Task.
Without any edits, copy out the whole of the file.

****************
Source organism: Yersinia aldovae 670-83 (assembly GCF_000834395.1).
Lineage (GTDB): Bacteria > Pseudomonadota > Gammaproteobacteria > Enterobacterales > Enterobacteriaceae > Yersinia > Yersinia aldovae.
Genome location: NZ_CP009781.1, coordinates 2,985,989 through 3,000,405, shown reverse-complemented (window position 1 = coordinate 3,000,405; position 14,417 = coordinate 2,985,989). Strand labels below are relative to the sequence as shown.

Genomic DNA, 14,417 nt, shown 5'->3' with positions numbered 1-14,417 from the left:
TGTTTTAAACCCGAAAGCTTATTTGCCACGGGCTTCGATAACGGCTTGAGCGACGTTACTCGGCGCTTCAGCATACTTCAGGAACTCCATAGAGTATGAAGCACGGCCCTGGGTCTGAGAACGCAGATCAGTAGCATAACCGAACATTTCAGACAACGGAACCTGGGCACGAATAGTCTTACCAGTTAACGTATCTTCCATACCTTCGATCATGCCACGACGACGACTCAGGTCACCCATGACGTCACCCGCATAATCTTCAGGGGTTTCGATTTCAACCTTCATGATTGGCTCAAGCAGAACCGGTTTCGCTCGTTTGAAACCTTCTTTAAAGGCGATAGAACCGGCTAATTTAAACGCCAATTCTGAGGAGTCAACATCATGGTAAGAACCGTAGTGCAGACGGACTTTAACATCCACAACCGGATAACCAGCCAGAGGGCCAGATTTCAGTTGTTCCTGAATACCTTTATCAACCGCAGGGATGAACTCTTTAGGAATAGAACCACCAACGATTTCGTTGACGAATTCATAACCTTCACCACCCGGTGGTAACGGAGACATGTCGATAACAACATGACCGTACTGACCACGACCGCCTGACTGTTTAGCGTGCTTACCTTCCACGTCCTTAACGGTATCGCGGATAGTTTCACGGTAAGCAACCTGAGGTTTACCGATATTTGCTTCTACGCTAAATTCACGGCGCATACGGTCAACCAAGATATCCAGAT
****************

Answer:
Source organism: Yersinia aldovae 670-83 (assembly GCF_000834395.1).
Lineage (GTDB): Bacteria > Pseudomonadota > Gammaproteobacteria > Enterobacterales > Enterobacteriaceae > Yersinia > Yersinia aldovae.
Genome location: NZ_CP009781.1, coordinates 2,985,989 through 3,000,405, shown reverse-complemented (window position 1 = coordinate 3,000,405; position 14,417 = coordinate 2,985,989). Strand labels below are relative to the sequence as shown.

Genomic DNA, 14,417 nt, shown 5'->3' with positions numbered 1-14,417 from the left:
TGTTTTAAACCCGAAAGCTTATTTGCCACGGGCTTCGATAACGGCTTGAGCGACGTTACTCGGCGCTTCAGCATACTTCAGGAACTCCATAGAGTATGAAGCACGGCCCTGGGTCTGAGAACGCAGATCAGTAGCATAACCGAACATTTCAGACAACGGAACCTGGGCACGAATAGTCTTACCAGTTAACGTATCTTCCATACCTTCGATCATGCCACGACGACGACTCAGGTCACCCATGACGTCACCCGCATAATCTTCAGGGGTTTCGATTTCAACCTTCATGATTGGCTCAAGCAGAACCGGTTTCGCTCGTTTGAAACCTTCTTTAAAGGCGATAGAACCGGCTAATTTAAACGCCAATTCTGAGGAGTCAACATCATGGTAAGAACCGTAGTGCAGACGGACTTTAACATCCACAACCGGATAACCAGCCAGAGGGCCAGATTTCAGTTGTTCCTGAATACCTTTATCAACCGCAGGGATGAACTCTTTAGGAATAGAACCACCAACGATTTCGTTGACGAATTCATAACCTTCACCACCCGGTGGTAACGGAGACATGTCGATAACAACATGACCGTACTGACCACGACCGCCTGACTGTTTAGCGTGCTTACCTTCCACGTCCTTAACGGTATCGCGGATAGTTTCACGGTAAGCAACCTGAGGTTTACCGATATTTGCTTCTACGCTAAATTCACGGCGCATACGGTCAACCAAGATATCCAGAT